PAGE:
For full report see MILE PI Report
From 2005-2013 the Oakland Unified School District developed, implemented and finally researched the Music Integrated Learning Environment (MILE) Project, offered as a model of support for early literacy intervention strategies to address school improvement through “Music PLUS Music Integration” (M+MI) professional development, curricular units, instructional practices, portfolio practices, and musical literacy skills tests. This project targeted high poverty schools with a high percentage of students at risk for failure in both early literacy and social-emotional development. The cross-sectional design of this project developed a parallel set of literacy-rich, music-integrated instructional program interventions in lower elementary (Grades K-2) and upper elementary (Grades 3-5) curriculum.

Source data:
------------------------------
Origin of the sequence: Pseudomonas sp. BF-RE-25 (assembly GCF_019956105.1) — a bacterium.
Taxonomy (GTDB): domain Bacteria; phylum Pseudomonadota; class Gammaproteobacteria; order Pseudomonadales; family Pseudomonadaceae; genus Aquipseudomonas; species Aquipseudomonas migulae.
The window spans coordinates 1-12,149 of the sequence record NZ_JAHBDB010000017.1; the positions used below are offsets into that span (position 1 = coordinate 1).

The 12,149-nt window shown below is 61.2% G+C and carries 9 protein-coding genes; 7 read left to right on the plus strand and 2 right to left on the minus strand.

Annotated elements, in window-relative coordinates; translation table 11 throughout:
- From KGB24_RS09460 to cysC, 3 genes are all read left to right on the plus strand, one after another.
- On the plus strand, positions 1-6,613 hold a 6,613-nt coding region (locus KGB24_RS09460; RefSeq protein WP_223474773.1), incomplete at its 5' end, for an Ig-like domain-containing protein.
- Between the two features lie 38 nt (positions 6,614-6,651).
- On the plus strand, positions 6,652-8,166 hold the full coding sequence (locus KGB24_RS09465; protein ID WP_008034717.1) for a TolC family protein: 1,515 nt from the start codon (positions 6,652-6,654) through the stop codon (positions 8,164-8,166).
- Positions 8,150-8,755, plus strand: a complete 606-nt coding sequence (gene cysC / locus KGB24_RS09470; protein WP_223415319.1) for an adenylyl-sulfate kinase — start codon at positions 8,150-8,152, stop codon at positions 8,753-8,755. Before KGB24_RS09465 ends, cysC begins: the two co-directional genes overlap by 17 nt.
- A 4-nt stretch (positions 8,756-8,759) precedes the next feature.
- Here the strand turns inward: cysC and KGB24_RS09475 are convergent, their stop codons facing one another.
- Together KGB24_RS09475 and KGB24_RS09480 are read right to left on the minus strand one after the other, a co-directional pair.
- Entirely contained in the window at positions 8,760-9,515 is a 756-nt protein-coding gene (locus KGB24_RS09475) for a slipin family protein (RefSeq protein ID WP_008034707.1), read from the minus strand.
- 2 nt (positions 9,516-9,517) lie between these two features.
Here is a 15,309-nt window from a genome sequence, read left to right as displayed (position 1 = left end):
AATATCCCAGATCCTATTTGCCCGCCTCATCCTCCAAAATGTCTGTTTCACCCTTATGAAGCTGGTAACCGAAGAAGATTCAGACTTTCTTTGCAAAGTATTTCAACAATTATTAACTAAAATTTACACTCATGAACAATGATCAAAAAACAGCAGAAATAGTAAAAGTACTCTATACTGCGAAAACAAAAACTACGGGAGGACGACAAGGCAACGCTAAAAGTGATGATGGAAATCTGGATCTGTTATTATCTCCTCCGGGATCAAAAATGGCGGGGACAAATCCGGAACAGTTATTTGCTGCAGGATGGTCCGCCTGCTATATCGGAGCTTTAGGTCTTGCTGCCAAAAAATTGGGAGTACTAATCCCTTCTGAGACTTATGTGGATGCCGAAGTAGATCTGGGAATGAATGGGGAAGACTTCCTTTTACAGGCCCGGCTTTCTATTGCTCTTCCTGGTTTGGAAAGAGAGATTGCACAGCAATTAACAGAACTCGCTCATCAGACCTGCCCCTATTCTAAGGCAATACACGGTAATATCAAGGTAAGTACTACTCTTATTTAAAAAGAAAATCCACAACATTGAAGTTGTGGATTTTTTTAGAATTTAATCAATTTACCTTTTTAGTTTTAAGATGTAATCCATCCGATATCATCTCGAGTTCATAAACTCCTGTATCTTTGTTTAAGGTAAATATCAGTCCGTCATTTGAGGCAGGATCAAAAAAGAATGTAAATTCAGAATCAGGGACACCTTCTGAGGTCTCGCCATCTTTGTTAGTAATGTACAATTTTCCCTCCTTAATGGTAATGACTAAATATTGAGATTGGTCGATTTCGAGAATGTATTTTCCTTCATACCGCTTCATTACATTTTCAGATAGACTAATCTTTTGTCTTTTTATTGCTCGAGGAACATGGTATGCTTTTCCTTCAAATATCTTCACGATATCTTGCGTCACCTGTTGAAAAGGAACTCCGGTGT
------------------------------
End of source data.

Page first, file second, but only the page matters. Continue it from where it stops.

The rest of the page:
Findings from the project indicate that, with the advent of professional development programs aimed at M+MI teaching practices and support from digital portfolio systems for both music and classroom teachers, (a) MILE school student cohorts outperformed their matched control school cohorts in academic achievement and musical literacy skills, (b) low performing MILE school results approached the level of performance of the high performing laboratory schools that had far more experience with MILE, and (c) MILE schools demonstrated a relatively higher “degree of association” between music learning and academic achievement outcomes—especially for African American students. We have seen the school culture of low income families transformed by MILE teaching and learning practices through qualitative analysis of teacher focus group interviews. We have learned that (a) MILE digital portfolios can demonstrate high quality curriculum units that reveal both the nature and impact of MILE on critical thinking, meta-cognition and social development, (b) adapted M+MI lessons and assessment instruments can be employed productively in both music and classrooms, and (c) MILE portfolio conference interview tools in the future can be used to rate teacher and student reflective understanding of M+MI and its impact on teaching and learning in elementary school classrooms.